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Using ViewModel Properties in the Code-Behind RRS feed

  • Question

  • I have a string property (its value is changing over time based on button presses) in the ViewModel and need to know how to use this string in the code-behind ?

    In other words, how can I make a string in the .xaml.cs file which reflects the value of that property in the ViewModel?

    I know ViewModel is used to avoid code-behind but my situation is a special case.

    Friday, July 29, 2011 10:18 PM

Answers

  •   public partial class MainWindow : Window
      {
        public string MyString
        {
          get { return (string)GetValue(MyStringProperty); }
          set { SetValue(MyStringProperty, value); }
        }
    
        // Using a DependencyProperty as the backing store for MyString. This enables animation, styling, binding, etc...
        public static readonly DependencyProperty MyStringProperty =
          DependencyProperty.Register("MyString", typeof(string), typeof(MainWindow), new UIPropertyMetadata(null));
    
        protected override void OnPropertyChanged(DependencyPropertyChangedEventArgs e)
        {
          if (e.Property == MyStringProperty)
          {
            Title = MyString; // if MyString changed i set Title to visualize
          }
          base.OnPropertyChanged(e);
        }
    
        public MainWindow()
        {
          InitializeComponent();
    
          //setup binding
          var binding = new Binding("ActualWidth");
          binding.Mode = BindingMode.OneWay; // make TwoWay if needed. Not for this example
          SetBinding(MyStringProperty, binding);
    
          // some data context. No matter
          DataContext = this;
        }
      }
    

    You can set any DataContext for it. It is just binding but in code. MyString is ActualWidth of MainForm everytime
    • Marked as answer by Adel K Sunday, July 31, 2011 9:27 PM
    Saturday, July 30, 2011 8:31 PM

All replies

  • You simply name the control.

    <TextBox X:Name = XTB/>
    

     

    And in code behind do this:

    string TextValue = XTB.Text;
    

     

     

     


    JP
    Friday, July 29, 2011 10:37 PM
  • what about TextBox's that are in a DataTemplate?
    Saturday, July 30, 2011 7:03 AM
  • Is your Window's DataContext set to the ViewModel's object?

    ((MyViewModel)(this.DataContext)).MyProperty
    


    bassem-mohsen.com
    • Proposed as answer by dEVIANT22 Saturday, July 30, 2011 2:39 PM
    Saturday, July 30, 2011 7:48 AM
  • Yes in the constructor of the Window I have this: 

    DataContext = new ServerViewModel();        

    I cant make instance like this:

    <Window.DataContext>

    <v:ServerViewModel x:Name="MyViewMoldel".....>

    <Window.DataContext>

    because I think the constructor of the view model has too many instances

    Saturday, July 30, 2011 8:38 AM
  • Great! Then, like I said in my previous post, you can get the instance from the Window.DataContext property, cast it to your ViewModel type, and access the ViewModel properties.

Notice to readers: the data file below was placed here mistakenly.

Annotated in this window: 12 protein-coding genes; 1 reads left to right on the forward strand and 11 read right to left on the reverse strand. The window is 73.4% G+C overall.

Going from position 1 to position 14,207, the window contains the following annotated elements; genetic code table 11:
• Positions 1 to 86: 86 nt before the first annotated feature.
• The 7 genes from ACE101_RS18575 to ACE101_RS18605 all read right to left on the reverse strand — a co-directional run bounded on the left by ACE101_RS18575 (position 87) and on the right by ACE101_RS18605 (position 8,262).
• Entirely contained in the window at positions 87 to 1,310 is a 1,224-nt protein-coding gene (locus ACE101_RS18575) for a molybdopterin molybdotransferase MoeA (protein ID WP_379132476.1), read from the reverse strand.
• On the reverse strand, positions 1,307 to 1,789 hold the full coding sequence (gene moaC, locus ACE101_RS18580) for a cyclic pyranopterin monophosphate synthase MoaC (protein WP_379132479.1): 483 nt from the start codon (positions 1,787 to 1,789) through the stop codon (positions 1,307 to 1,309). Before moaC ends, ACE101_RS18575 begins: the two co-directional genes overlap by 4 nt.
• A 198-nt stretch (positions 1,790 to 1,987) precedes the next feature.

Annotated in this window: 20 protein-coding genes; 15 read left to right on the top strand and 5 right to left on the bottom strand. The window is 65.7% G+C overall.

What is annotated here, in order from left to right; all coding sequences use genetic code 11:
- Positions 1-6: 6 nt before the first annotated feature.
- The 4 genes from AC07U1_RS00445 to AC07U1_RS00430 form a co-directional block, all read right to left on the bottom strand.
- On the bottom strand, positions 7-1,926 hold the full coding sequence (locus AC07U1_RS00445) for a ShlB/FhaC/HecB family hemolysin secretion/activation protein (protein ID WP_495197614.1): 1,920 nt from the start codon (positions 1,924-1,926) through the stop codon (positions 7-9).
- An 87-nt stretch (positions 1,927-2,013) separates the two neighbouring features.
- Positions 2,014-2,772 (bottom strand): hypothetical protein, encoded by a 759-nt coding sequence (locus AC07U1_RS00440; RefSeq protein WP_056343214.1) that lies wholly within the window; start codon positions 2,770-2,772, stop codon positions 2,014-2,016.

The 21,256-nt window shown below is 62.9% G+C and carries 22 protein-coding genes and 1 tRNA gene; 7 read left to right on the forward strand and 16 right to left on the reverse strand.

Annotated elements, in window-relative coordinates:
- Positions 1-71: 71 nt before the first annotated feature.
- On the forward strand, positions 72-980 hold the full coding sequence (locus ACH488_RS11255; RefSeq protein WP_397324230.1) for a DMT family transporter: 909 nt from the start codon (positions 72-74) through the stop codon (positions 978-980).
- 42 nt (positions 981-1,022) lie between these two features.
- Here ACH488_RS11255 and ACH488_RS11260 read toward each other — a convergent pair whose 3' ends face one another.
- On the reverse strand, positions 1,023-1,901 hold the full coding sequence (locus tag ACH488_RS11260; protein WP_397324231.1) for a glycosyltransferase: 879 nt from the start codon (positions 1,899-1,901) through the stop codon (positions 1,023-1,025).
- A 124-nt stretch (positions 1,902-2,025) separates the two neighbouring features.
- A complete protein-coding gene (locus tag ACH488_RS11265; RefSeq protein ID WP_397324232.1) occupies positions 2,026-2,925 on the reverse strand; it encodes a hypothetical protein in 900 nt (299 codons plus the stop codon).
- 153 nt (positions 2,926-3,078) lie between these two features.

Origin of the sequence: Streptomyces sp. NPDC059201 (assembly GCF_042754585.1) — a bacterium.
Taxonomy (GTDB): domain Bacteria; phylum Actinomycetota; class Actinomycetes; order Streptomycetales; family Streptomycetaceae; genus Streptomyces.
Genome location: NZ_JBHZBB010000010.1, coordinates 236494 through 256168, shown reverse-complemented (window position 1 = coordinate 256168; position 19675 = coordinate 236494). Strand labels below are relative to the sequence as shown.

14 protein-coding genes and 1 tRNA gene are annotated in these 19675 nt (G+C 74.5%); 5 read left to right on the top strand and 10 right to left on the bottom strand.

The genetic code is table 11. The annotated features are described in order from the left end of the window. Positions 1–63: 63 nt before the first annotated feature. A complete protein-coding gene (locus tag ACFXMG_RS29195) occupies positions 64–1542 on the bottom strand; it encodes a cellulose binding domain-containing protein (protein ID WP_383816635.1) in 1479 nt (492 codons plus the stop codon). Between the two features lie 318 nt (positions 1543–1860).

If you are setting the DataContext from your XAML code, and setting the x:Name property like you showed in your previous post, then you can use the x:Name property value to refer to the ViewModel object in the code behind.

    If you are setting the DataContext from the constructor, you can also set a private field of your Window class to the ViewModel instance. This will make accessing the instance from the code behind easy. Easier than getting it from the DataContext and casting.


    bassem-mohsen.com
    Saturday, July 30, 2011 12:34 PM
  • You can create Dependency Property in your control and init binding in codebehind. But previous will work to
    Saturday, July 30, 2011 2:49 PM
  • I need example (or code lines) to understand !
    Saturday, July 30, 2011 3:03 PM
  •   public partial class MainWindow : Window
      {
        public string MyString
        {
          get { return (string)GetValue(MyStringProperty); }
          set { SetValue(MyStringProperty, value); }
        }
    
        // Using a DependencyProperty as the backing store for MyString. This enables animation, styling, binding, etc...
        public static readonly DependencyProperty MyStringProperty =
          DependencyProperty.Register("MyString", typeof(string), typeof(MainWindow), new UIPropertyMetadata(null));
    
        protected override void OnPropertyChanged(DependencyPropertyChangedEventArgs e)
        {
          if (e.Property == MyStringProperty)
          {
            Title = MyString; // if MyString changed i set Title to visualize
          }
          base.OnPropertyChanged(e);
        }
    
        public MainWindow()
        {
          InitializeComponent();
    
          //setup binding
          var binding = new Binding("ActualWidth");
          binding.Mode = BindingMode.OneWay; // make TwoWay if needed. Not for this example
          SetBinding(MyStringProperty, binding);
    
          // some data context. No matter
          DataContext = this;
        }
      }
    

    You can set any DataContext for it. It is just binding but in code. MyString is ActualWidth of MainForm everytime
    • Marked as answer by Adel K Sunday, July 31, 2011 9:27 PM
    Saturday, July 30, 2011 8:31 PM